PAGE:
Medicare Part D in Its Ninth Year: The 2014 Marketplace and Key Trends, 2006-2014
Medicare Part D plans are an important source of prescription drug coverage for more than 37 million Medicare beneficiaries in 2014, the program’s ninth year. Participation in the program has grown more in recent years than in the first few years of the program, due to both increased enrollment of retirees in employer-only Part D plans and enrollment growth in Medicare as the baby boomers started reaching Medicare eligibility age in 2011.
Growth in average monthly Part D premiums has essentially flattened since 2010 after rising about 10 percent annually before then. Rising use of generic drugs, triggered by patent expirations for many popular brand-name drugs, has been a major factor in slowing premium growth—paralleling slower prescription drug spending growth in the broader health system.1 The result has been savings for both the government and Part D plan enrollees. However, both CBO and Medicare’s Office of the Actuary are projecting higher growth in drug spending in the future as the rate of patent expirations slows and as new drugs, including new treatments for hepatitis C, enter the market at prices far beyond those for older brand-name drugs.2
Plan premiums vary substantially across regions and across different plans offered in each region. Beneficiaries in the region with the highest premiums pay monthly premiums that are twice as high, on average, as those in the region with the lowest premiums. And even within a region, among PDPs offering benefit packages having the same value, beneficiaries can pay five times as much in monthly premiums for one PDP compared to another. Despite these wide variations and large year-to-year increases for some of the program’s most popular plans, most enrollees remain in the same plan from one year to the next. In fact, seven of ten enrollees never changed plans across four annual enrollment periods from 2006 to 2010.3
Enrollees have continued to face higher cost sharing for brand-name drugs, although many plans in recent years have lowered cost sharing for generic drugs, thus increasing incentives to select generics.4 A growing number of PDPs are switching from flat copayments to percentage-based coinsurance for brand-name drugs, and nearly all plans use coinsurance for specialty drugs. Many beneficiaries who use these expensive drugs will pay much lower coinsurance when they reach the catastrophic benefit phase than in the initial coverage period. But high initial cost sharing can deter enrollees from starting treatment with a new medication, meaning they never reach the out-of-pocket spending threshold that qualifies them for catastrophic coverage.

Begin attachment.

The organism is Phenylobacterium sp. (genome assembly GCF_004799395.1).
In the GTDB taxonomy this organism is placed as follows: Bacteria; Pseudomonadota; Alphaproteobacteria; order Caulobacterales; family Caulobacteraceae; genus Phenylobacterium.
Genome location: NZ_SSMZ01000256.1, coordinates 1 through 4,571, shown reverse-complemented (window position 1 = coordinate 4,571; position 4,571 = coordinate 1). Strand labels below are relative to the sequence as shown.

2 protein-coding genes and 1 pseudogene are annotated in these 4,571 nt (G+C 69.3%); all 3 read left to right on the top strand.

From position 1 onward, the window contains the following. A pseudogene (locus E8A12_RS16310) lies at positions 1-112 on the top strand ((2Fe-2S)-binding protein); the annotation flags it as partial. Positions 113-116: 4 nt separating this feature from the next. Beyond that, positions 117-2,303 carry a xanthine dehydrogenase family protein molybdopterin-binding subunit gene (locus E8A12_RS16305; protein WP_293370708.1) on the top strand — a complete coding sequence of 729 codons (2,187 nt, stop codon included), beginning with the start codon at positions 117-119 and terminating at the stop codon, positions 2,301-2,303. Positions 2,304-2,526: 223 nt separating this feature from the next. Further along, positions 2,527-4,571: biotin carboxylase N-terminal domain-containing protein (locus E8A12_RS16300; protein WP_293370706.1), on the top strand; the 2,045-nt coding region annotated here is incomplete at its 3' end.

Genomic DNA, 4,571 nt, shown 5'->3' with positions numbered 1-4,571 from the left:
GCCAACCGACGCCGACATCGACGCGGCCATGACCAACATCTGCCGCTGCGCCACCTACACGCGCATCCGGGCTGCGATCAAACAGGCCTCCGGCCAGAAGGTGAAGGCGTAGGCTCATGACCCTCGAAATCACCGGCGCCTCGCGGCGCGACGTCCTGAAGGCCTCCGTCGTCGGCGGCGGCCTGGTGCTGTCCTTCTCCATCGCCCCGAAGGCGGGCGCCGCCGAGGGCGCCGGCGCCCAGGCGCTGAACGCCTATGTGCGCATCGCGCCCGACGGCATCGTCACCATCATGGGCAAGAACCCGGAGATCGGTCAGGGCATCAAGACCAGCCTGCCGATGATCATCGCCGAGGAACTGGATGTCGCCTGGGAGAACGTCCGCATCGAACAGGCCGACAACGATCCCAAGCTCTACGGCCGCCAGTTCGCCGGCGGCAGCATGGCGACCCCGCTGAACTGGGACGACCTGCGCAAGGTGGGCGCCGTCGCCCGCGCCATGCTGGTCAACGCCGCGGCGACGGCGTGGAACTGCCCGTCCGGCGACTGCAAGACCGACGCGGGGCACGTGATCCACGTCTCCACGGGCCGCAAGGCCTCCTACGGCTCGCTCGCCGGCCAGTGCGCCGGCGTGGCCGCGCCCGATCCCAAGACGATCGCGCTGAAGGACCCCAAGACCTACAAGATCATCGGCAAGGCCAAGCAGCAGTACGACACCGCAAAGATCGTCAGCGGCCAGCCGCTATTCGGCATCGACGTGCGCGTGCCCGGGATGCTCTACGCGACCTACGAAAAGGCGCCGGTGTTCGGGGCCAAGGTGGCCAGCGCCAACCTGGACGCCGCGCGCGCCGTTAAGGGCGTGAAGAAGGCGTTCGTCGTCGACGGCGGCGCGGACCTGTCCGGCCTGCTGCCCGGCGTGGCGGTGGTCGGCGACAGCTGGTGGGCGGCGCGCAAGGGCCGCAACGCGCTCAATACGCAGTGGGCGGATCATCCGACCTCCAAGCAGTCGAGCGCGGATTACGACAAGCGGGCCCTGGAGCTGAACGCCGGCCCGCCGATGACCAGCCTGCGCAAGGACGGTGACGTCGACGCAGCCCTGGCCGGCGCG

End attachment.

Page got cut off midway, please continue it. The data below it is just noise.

The Low-Income Subsidy (LIS) program continues to represent a significant source of savings for qualifying beneficiaries. But the continuing volatility of the PDP offerings available without a premium to LIS beneficiaries remains a concern. CMS assigned nearly 400,000 LIS beneficiaries to new plans in 2014, thus protecting their full LIS benefits but potentially resulting in disruptions in coverage. Nevertheless, 1.3 million LIS enrollees in PDPs and another 300,000 in MA-PD plans are paying monthly premiums for Part D coverage when they could be in zero-premium drug plans, including nearly one million LIS beneficiaries paying premiums of at least $10 per month in 2014.
A major new trend, starting in 2011, has been the introduction of preferred pharmacy networks—with lower cost sharing in a select set of pharmacies and higher cost sharing elsewhere. As of 2014, three-fourths of PDP enrollees are in these plans. But some beneficiaries in these plans may find that no preferred pharmacy is located near their homes. CMS is reviewing options for ensuring that beneficiaries have adequate access to the preferred pharmacies. Several PDPs that feature preferred pharmacy networks entered the market with low premiums, but premiums for those plans rose rapidly in subsequent years.
The Part D program has undergone various modifications in recent years. Part D enrollees have benefited from lower out-of-pocket costs on both brand-name and generic drugs in the gap because of changes specified in the 2010 Affordable Care Act. Ongoing efforts by CMS to streamline the program have led to a smaller and better-defined set of plan options for Part D enrollees. CMS has also strengthened the plan performance rating system, though there is little evidence that ratings play a significant role in plan selection. Fewer than one in ten PDP enrollees are in plans with at least 4 stars (out of 5), and nearly one-fourth are in PDPs with fewer than 3 stars—a level considered low performance.
One key measure of success of the Part D program is that it has increased the availability of prescription drugs among Medicare beneficiaries at a lower out-of-pocket cost than in the absence of drug coverage. This increased access has occurred as Part D program spending has come in considerably below the government’s original expectations. The Part D marketplace remains dynamic, however, with mergers continuing to reshape the market and changes affecting plan availability for Low-Income Subsidy beneficiaries.
Jack Hoadley and Laura Summer are with the Health Policy Institute, Georgetown University; Elizabeth Hargrave is with NORC at the University of Chicago;
Juliette Cubanski and Tricia Neuman are with the Kaiser Family Foundation.